The Gospel Comes to Europe

Thursday of the Fifth Week in Easter, Year B
Acts 16

Nick reads the one-minute Firestarter. Click the image.

Paul’s disciple is the young Timothy. This is the second missionary journey of Paul. Models of leadership abound. People learn about leadership by becoming spiritual apprentices.

Remember that all of the Holy Lands at this time are part of the Roman Empire, which is divided into provinces. In addition to the names of cities, there are provinces such as Galatia, Asia (not the continent), Bithynia, Mysia, Phrygia, Macedonia, and Achaea (modern Greece). Soon into this journey, Paul receives a vision during the night to cross over into Macedonia. This would be the first time that the Gospel is preached in Europe.

One of the loveliest stories in Acts is the account of what happens when Paul and Silas are in prison. May your heart sing along with theirs as you too become open to the power of God in your life.


Thursdays in the Easter Season are dedicated to the Book of Acts.

Daily Bible Breaths

Version for Children and Families for this week


3 thoughts on “The Gospel Comes to Europe

  1. Now we know what Paul meant when he said that he was a “Prisoner in the Lord” ( Eph 4:1; 2 Tim. 1:8). What a turn of thought: I may be imprisoned “by” someone, but I’m imprisoned “in” and “for” Christ! The awareness of sharing in the victory of Jesus rather than being a victim of persecution preserves a strong faith and laser-like love.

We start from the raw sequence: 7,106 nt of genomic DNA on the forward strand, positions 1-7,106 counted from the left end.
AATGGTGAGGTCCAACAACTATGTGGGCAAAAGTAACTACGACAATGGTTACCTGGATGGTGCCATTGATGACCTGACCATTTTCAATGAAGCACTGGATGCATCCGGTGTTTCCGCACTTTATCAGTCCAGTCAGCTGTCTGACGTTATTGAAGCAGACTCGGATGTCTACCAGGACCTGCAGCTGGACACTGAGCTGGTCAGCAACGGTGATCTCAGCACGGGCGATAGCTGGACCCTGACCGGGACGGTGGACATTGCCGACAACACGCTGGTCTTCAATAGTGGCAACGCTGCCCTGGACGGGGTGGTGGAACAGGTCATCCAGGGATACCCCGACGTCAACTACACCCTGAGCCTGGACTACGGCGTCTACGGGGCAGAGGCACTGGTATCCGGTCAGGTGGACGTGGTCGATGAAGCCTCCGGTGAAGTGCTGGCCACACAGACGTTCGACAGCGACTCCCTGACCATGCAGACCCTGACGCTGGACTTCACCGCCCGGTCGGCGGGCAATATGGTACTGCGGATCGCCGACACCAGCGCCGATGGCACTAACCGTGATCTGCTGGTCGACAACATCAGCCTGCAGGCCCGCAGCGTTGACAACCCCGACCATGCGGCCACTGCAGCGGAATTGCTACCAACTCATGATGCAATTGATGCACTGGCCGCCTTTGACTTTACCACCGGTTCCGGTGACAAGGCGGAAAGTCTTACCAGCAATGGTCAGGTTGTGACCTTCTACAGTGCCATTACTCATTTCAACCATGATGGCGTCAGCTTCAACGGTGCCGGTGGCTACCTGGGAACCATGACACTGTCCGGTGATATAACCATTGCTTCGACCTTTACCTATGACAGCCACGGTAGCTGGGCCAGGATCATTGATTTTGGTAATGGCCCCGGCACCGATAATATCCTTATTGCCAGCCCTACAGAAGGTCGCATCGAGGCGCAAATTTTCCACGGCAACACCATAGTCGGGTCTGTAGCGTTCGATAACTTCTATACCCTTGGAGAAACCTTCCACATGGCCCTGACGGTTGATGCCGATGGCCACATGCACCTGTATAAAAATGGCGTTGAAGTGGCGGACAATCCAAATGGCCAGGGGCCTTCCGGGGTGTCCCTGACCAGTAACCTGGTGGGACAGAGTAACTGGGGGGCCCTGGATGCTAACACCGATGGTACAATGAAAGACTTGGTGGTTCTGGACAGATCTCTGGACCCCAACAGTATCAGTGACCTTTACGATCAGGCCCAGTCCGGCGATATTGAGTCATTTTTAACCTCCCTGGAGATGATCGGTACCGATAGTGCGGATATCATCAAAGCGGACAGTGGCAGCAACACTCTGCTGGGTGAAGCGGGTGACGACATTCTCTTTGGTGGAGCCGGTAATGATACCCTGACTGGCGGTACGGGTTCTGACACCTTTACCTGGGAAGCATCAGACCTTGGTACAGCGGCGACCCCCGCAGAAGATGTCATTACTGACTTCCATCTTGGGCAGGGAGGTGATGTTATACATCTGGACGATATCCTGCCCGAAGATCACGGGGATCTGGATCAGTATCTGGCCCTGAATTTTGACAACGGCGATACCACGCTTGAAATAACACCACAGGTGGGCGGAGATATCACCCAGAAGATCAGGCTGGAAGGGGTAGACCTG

What a turn of responses! After a Roman flogging—consider Jesus—Paul and Silas are up at night singing praises to God. The singing further expresses the belief that God is in charge of their circumstances, just as he was earlier in Acts in Peter’s release from prison. God is good at freeing us up, no matter what imprisoned circumstance we are in…or when we’re “flogged” by whatever!

    Such joy broke the bonds of the jailer’s unbelief. What might it do for others in our own day if the joy of the Lord being in charge were to be fully believed and expressed by us!

    I was recalling others who had something positive happen to them like the jailer…Malchus’ ear…the friendship of Herod and Pilate…

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  2. Sometimes our bonds are caused by others, sometimes we create them ourselves. How incredible that singing praises to the Lord breaks imprisoning bonds of all types, even when we don’t feel like singing. Singing praises to the Lord also creates bonds, bonds that enfold us in God’s love, bonds of fellowship with others, bonds of faith, bonds of salvation. Praising the Lord doesn’t destroy bonds, perhaps really doesn’t even break them, but changes them from bonds of imprisonment, fear, and pain into bonds of joy, love, and faith, bonds of belonging in the body of Christ.

    Please God, help me sing your praises in both the height of joy and the depths of agony.

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